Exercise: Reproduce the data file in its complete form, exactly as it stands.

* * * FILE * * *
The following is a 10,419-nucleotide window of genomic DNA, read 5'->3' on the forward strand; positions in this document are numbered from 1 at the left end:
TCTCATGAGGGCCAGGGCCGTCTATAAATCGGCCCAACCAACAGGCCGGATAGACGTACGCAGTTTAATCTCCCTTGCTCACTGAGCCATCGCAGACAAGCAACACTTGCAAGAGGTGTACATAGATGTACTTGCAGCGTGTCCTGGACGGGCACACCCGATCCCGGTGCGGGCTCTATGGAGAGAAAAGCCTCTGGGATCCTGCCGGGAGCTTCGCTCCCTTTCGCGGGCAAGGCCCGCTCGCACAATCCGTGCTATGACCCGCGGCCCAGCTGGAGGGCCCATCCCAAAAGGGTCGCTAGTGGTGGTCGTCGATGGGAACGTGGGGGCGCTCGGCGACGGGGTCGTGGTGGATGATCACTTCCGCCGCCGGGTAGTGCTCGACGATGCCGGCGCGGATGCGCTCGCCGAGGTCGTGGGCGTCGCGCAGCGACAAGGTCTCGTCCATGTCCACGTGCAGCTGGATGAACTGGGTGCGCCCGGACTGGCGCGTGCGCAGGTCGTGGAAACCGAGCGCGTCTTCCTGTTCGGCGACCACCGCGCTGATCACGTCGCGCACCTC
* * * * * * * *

The following is a 10,419-nucleotide window of genomic DNA, read 5'->3' on the forward strand; positions in this document are numbered from 1 at the left end:
TCTCATGAGGGCCAGGGCCGTCTATAAATCGGCCCAACCAACAGGCCGGATAGACGTACGCAGTTTAATCTCCCTTGCTCACTGAGCCATCGCAGACAAGCAACACTTGCAAGAGGTGTACATAGATGTACTTGCAGCGTGTCCTGGACGGGCACACCCGATCCCGGTGCGGGCTCTATGGAGAGAAAAGCCTCTGGGATCCTGCCGGGAGCTTCGCTCCCTTTCGCGGGCAAGGCCCGCTCGCACAATCCGTGCTATGACCCGCGGCCCAGCTGGAGGGCCCATCCCAAAAGGGTCGCTAGTGGTGGTCGTCGATGGGAACGTGGGGGCGCTCGGCGACGGGGTCGTGGTGGATGATCACTTCCGCCGCCGGGTAGTGCTCGACGATGCCGGCGCGGATGCGCTCGCCGAGGTCGTGGGCGTCGCGCAGCGACAAGGTCTCGTCCATGTCCACGTGCAGCTGGATGAACTGGGTGCGCCCGGACTGGCGCGTGCGCAGGTCGTGGAAACCGAGCGCGTCTTCCTGTTCGGCGACCACCGCGCTGATCACGTCGCGCACCTC